All year long you’ve dreamed of the softest woven throw to cuddle up in on cold, winter nights, the all-in-one tool that might honestly save the world or new gadget that has the potential to organize your entire life. In July, you even went out of your way to admire it, showing it off in hopes the person would know this was the perfect gift for you. When the time comes, you unwrap - well, let's not go there.
All year long you’ve dreamed of the softest woven throw to cuddle up in on cold, winter nights, the all-in-one tool that might honestly save the world or new gadget that has the potential to organize your entire life. In July, you even went out of your way to admire it, showing it off in hopes the person would know this was the perfect gift for you. When the time comes, you unwrap - well, lets not go there.
Rather than faking enthusiasm and later hiding it in the back of a closet, there is a way to get what you want - return it. Chances are, if you act quickly, you can get a full refund and truly get the gift you want. The hard part may be getting a receipt without hurting anyone’s feelings.
Here are the National Retailer Foundation’s tips for stress-free returns after the holidays:
Know the retailer’s return policy. Most retailers have return policies prominently displayed, especially at this time of year. Check the original receipt or gift receipt for more instructions on a particular store’s policy. If policies are not clearly displayed, ask a sales associate or a manager to explain them to you. Most stores have a limited time to return items, when the clock runs out, you may only be able to exchange.
Save and file all receipts. Receipts are still the key to hassle-free returns. Some retailers will allow consumers to exchange merchandise without a receipt, but without one, a retailer may only provide merchandise credit for the lowest markdown-price the item was sold for during the holiday season. On the gifts you hand out this season, attach a gift receipt to save the recipient hassles.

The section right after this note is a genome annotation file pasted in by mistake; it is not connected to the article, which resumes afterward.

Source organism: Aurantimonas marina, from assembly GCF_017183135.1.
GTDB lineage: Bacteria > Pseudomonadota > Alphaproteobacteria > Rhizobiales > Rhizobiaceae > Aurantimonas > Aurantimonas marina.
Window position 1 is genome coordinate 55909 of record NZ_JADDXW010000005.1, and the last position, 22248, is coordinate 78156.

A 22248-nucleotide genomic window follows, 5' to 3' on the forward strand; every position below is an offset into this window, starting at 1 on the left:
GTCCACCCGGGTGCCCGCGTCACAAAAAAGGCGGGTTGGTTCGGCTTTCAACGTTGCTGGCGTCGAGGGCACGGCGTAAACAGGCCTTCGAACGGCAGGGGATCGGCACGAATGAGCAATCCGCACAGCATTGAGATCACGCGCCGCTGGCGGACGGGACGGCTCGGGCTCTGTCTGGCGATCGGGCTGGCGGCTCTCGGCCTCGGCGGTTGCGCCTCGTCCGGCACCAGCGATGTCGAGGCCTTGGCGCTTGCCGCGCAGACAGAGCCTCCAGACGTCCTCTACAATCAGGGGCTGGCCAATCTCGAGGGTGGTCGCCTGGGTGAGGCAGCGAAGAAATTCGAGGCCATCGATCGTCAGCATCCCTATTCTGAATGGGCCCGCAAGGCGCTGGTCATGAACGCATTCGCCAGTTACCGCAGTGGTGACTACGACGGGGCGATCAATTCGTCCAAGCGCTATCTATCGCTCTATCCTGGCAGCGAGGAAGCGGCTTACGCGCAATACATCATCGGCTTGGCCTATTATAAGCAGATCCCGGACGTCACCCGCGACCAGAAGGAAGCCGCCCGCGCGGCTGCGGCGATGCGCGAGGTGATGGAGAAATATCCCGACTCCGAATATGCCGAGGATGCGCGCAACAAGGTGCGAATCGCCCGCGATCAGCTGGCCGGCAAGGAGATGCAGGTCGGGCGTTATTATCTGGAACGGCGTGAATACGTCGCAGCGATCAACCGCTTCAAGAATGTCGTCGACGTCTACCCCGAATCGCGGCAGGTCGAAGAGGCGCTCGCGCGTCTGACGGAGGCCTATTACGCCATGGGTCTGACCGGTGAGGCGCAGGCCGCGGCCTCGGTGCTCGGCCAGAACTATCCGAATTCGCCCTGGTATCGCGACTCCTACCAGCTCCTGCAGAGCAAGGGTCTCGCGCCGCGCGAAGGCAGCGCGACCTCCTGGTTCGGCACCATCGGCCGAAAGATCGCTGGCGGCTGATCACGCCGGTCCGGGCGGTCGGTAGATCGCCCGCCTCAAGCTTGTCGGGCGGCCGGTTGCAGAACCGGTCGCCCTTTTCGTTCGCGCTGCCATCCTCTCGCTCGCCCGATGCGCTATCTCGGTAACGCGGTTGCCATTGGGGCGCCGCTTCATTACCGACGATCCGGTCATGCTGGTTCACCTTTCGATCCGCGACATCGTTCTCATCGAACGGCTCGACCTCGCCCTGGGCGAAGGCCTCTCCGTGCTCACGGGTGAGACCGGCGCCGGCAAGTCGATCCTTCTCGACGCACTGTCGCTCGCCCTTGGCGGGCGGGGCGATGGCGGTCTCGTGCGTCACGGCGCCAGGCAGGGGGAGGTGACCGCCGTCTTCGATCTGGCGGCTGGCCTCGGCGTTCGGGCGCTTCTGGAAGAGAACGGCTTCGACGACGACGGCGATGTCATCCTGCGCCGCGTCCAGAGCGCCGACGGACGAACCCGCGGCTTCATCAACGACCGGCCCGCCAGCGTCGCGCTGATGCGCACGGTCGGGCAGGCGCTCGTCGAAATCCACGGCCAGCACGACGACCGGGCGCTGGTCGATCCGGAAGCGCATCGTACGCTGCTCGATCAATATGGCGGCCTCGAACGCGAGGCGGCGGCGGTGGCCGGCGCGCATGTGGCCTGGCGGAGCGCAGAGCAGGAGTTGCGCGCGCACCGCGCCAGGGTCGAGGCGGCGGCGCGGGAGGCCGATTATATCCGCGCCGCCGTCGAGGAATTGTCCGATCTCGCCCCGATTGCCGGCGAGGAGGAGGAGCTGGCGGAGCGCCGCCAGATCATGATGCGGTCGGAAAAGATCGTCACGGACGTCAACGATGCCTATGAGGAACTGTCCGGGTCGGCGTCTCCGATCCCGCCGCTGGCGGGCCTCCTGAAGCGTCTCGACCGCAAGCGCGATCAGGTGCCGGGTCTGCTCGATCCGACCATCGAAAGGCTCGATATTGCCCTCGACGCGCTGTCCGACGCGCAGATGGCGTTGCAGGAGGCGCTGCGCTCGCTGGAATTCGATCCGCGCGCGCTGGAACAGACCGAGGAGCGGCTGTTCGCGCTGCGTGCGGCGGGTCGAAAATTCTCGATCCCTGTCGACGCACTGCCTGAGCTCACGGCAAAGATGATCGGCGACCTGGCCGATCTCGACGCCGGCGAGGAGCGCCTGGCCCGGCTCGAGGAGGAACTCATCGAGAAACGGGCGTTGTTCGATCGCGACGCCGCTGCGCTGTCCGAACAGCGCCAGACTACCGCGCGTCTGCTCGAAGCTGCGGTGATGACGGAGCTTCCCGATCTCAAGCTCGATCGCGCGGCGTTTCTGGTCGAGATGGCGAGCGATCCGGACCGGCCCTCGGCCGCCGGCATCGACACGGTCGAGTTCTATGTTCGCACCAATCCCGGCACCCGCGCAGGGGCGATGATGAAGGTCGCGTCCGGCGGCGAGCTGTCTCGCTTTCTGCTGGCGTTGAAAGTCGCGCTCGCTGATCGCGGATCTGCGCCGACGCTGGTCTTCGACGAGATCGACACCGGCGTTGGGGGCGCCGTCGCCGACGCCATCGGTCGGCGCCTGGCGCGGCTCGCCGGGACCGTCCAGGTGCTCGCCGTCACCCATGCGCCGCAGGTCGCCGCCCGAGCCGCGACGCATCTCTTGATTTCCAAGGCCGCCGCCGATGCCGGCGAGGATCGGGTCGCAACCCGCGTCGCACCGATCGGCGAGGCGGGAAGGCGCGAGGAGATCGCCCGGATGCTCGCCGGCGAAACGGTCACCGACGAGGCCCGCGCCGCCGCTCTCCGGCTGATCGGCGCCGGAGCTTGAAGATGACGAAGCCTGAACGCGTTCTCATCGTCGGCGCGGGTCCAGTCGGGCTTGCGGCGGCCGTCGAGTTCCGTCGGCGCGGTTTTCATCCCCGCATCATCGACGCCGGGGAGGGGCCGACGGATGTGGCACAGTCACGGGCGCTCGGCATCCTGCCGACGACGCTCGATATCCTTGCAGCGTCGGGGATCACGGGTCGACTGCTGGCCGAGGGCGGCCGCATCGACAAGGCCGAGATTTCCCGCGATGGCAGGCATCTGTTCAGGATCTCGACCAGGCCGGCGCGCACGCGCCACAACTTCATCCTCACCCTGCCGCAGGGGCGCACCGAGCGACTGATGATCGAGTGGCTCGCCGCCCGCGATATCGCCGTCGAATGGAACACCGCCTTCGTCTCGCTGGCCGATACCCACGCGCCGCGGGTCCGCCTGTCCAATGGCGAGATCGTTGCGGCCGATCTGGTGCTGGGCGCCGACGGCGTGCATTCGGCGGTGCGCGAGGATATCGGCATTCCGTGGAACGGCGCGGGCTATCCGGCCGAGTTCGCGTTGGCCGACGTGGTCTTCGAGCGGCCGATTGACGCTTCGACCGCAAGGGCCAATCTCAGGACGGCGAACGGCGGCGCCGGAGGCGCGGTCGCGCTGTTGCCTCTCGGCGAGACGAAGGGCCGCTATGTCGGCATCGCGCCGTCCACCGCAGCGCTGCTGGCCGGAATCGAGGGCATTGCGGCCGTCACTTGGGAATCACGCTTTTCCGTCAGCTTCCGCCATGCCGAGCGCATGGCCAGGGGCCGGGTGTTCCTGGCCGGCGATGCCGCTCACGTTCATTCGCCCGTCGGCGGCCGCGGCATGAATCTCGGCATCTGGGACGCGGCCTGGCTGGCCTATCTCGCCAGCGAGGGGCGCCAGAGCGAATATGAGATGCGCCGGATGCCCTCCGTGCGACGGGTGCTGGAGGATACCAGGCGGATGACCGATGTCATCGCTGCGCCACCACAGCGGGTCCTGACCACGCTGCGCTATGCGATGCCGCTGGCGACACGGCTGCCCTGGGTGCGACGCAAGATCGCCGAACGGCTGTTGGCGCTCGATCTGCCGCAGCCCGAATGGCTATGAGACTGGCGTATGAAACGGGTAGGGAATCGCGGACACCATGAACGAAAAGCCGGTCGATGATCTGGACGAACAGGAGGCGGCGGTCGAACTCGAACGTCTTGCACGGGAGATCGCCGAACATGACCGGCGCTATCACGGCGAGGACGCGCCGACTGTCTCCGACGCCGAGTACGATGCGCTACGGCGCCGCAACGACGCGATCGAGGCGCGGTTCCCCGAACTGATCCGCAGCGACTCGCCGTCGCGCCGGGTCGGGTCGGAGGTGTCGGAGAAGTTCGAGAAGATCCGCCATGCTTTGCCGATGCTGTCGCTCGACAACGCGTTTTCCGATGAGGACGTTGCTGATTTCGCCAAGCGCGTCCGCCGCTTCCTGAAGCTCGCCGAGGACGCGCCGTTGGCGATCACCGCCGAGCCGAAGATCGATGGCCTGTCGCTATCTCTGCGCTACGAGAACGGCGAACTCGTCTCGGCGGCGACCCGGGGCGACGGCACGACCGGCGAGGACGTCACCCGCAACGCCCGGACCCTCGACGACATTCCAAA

Resist the urge to open and play with your new gadget even though you know you’re going to return it, Some retailers won’t accept returns unless the item is in its original package. The same applies to apparel, shoes and accessories. Stores usually will only accept if the items are unworn with tags still attached. Books, movies and video games must be also be unopened, unused and unmarked.
Bring a receipt to get the full exchange price.
Check your gift card online. You might think your gift card is safe, but it’s not as safe as you might think. Check online or call the company to make sure the card is still valid. Swindlers have been known to copy down the number on the back of the gift card in the store, and once activated, they empty the card before you get a chance to. Gift cards backed by a credit card company can be used at all stores in a local mall, but those come with a fee.
Make note of the store. Several large companies including Circuit City, Office Depot, Dillards, Williams-Sonoma and many others have expressed intent to close down hundreds of stores across the country within the coming months. Meaning, the store closest to you may not be open when you go to return the item. Several parent companies have filed for chapter 11 bankruptcy protection and will keep doors open until reorganization. Most stores will honor gift cards but you may have to redeem them online. If in doubt, ask a store associate or manager about any updates or changes to the return/ exchange policy.
Be patient. Remember, the week after Christmas is one of the busiest weeks of the retail year. With people’s frustration high and tolerance low, be patient when returning merchandise.
Lake Sun Leader